### James S. Plank

Wed Apr 5 00:59:56 EDT 2017
The constraints here are small enough that you can simulate the ping pong competition, and at the end of your simulation, you return the two competitors.

The challenge, from a programming point of view, is what data structures you should use for the ping pong table, and for the queue of waiting competitors. I'm going to suggest that you use a set for the table. When there are two competitors, the size of the set will be two, and since the skill levels are all different, the loser will be the first element of the set, and the winner will be the second element (which is the last element). That's nice.

For the queue, I suggest either a list or a deque. The reason is that you are always pushing to the back and popping off the front. Both the list and deque data structures support those operations in constant time.

With those data structures, you simply simulate the system, and at the end, you create the return vector from the set.

Let's walk through Example 1, where the skills vector is {1, 2, 3}, N is 2 and K is four. What you do is turn the skills vector into a queue (a deque or a list). You'll keep track of the last "winner" and the number of consecutive games that the winner has won. We'll initialize those to -1 and 0. Here's the state of the system before any games are played:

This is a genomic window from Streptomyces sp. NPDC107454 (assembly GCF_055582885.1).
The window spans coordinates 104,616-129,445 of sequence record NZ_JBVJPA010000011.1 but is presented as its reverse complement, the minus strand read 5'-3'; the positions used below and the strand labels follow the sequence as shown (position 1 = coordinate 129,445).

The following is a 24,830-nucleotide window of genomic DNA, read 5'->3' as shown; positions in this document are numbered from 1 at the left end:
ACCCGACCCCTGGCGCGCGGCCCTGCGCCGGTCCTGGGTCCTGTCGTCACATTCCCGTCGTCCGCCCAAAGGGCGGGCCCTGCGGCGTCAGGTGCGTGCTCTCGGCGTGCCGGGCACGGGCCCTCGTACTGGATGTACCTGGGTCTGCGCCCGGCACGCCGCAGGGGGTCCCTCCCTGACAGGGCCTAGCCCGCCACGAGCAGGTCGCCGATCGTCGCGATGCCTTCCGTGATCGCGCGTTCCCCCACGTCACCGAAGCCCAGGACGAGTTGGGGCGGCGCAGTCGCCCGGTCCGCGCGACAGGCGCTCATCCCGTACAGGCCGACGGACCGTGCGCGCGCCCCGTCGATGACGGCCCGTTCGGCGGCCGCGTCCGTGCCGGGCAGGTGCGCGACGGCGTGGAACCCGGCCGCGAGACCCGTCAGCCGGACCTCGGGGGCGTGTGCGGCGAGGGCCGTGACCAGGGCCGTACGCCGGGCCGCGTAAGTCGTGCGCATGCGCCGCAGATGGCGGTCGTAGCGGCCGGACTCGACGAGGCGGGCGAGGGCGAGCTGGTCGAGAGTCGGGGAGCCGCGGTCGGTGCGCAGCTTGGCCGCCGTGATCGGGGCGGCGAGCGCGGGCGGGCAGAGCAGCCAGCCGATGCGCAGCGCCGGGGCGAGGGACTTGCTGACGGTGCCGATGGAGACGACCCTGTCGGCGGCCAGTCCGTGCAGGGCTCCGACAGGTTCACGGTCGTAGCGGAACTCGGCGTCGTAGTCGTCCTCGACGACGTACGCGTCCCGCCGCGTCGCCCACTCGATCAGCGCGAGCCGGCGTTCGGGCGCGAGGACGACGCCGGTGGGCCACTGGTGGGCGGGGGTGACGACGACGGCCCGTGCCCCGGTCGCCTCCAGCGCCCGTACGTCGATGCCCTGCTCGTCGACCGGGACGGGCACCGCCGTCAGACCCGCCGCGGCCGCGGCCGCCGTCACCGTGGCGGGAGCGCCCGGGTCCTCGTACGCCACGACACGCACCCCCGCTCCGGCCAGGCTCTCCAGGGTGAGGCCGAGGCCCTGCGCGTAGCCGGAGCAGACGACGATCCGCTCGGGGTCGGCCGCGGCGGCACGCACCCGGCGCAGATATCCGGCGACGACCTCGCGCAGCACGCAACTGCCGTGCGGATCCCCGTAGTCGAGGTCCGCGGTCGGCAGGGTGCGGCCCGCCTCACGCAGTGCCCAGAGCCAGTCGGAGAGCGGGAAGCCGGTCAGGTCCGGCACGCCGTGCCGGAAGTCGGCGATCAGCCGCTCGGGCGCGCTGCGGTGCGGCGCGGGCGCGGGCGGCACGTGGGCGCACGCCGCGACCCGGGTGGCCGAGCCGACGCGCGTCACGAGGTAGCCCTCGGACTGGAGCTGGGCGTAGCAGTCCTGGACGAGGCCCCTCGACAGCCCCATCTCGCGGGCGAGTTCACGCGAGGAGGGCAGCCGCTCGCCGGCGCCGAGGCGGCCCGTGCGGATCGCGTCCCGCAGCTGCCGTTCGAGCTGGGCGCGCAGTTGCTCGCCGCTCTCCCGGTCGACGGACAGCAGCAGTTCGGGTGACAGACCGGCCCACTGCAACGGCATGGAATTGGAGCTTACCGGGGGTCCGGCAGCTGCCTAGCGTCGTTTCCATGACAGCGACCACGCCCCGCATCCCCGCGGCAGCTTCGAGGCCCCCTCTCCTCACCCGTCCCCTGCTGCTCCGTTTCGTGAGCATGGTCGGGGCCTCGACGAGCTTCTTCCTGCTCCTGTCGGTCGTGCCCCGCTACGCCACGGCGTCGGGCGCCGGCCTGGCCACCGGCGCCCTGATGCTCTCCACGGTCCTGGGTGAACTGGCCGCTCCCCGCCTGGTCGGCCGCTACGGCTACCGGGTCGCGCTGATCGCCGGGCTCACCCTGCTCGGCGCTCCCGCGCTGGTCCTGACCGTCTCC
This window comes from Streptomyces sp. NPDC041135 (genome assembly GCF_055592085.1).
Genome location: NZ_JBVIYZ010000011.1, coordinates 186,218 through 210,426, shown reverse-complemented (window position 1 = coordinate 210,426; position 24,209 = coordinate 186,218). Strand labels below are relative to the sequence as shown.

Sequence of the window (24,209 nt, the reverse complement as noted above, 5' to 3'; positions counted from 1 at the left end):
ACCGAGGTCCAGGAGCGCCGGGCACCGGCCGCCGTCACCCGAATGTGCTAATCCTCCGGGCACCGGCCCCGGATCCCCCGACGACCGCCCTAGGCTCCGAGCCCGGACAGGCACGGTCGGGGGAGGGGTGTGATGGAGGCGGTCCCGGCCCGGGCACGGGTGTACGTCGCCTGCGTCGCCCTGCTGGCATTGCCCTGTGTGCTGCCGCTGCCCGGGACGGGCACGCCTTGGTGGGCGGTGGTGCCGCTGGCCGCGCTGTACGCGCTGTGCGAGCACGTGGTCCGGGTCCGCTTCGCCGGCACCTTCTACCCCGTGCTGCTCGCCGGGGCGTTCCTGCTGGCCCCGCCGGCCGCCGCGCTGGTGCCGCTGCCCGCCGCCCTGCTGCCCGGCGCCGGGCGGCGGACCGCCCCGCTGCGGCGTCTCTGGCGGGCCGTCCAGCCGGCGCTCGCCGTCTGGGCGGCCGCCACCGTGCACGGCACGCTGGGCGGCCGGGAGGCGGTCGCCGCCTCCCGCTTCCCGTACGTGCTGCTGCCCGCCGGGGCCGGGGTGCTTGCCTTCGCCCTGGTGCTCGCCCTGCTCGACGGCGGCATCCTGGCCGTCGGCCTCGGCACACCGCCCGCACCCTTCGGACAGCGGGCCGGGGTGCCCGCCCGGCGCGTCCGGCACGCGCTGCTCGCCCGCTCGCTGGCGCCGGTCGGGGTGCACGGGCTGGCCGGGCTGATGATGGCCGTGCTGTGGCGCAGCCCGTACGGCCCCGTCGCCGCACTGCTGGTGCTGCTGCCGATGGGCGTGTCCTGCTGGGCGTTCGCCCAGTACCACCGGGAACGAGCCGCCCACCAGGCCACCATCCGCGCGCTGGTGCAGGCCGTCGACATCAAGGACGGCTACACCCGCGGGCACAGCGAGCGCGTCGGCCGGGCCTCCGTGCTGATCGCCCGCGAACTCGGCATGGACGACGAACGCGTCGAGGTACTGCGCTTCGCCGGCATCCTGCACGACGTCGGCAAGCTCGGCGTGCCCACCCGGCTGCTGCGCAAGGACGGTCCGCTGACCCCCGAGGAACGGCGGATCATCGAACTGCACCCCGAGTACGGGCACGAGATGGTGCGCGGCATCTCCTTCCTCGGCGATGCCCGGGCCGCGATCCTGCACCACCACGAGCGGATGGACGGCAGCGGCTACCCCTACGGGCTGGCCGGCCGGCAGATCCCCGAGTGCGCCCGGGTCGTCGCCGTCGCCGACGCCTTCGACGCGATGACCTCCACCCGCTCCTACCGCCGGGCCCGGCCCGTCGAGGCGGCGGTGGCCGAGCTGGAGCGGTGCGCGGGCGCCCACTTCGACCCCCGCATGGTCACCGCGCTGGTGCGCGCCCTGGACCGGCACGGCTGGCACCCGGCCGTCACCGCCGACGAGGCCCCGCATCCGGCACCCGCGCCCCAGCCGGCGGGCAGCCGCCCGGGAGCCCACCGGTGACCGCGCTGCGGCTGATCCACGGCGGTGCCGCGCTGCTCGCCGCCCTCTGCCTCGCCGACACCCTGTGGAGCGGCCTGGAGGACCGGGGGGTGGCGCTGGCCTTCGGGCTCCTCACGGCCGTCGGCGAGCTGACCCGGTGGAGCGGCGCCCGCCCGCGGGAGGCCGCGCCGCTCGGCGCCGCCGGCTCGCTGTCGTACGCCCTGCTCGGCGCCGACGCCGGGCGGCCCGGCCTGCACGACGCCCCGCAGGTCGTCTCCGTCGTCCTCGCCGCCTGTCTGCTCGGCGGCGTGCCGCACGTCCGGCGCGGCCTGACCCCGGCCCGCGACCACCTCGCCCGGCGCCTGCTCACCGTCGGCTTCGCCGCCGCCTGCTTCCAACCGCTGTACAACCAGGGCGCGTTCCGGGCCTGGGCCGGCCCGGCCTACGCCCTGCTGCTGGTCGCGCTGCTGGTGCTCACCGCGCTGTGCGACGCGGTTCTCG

```Queue = { 1, 2, 3 }.   Table = {}.    Last-winner = -1.  Consecutive = 0.  Games-played = 0.
```
Now, we play the first game -- while the table size is less than two, pop a player off the front of the queue, and insert the player into the table. Here's the state of our system after this step:
```Queue = { 3 }.   Table = { 1, 2 }.    Last-winner = -1.  Consecutive = 0.  Games-played = 0.
```
Now, we look at the table to see who won, and update the stats:
```Queue = { 3 }.   Table = { 1, 2 }.    Last-winner = 2.  Consecutive = 1.  Games-played = 1.
```
At this point, we need to prepare for the next game. We erase the loser from the table, and push it to the back of the queue. If the winner has won its threshold of games, you do the same with the winner. Here, the winner has only won one consecutive game, so we don't do anything with the winner. Here's the state of the system:
```Queue = { 3, 1 }.   Table = { 2 }.    Last-winner = 2.  Consecutive = 1.  Games-played = 1.
```
Now, we play the second game -- while the table size is less than two, pop a player off the front of the queue, and insert the player into the table:
```Queue = { 1 }.   Table = { 2, 3 }.    Last-winner = 2.  Consecutive = 1.  Games-played = 1.
```
Three is the winner -- we'll erase two from the set, and then update the stats:
```Queue = { 1, 2 }.   Table = { 3 }.    Last-winner = 3.  Consecutive = 1.  Games-played = 2.
```
Now the third game -- 1 goes from the queue to the table:
```Queue = { 2 }.   Table = { 1, 3 }.    Last-winner = 3.  Consecutive = 1.  Games-played = 2.
```
Three wins, so we move 1 to the queue and update the stats. Since 3 has now won two consecutive games, we also move 3 to the queue. Here's the state of the system:
```Queue = { 2, 1, 3 }.   Table = { }.    Last-winner = 3.  Consecutive = 2.  Games-played = 3.
```
Time to start game 4 -- 2 and 1 are moved to the table, and we update the stats:
```Queue = { 3 }.      Table = { 1, 2 }.  Last-winner = 2.  Consecutive = 1.  Games-played = 4.
```
Since the number of games played equals K, we're done -- we return 1 and 2.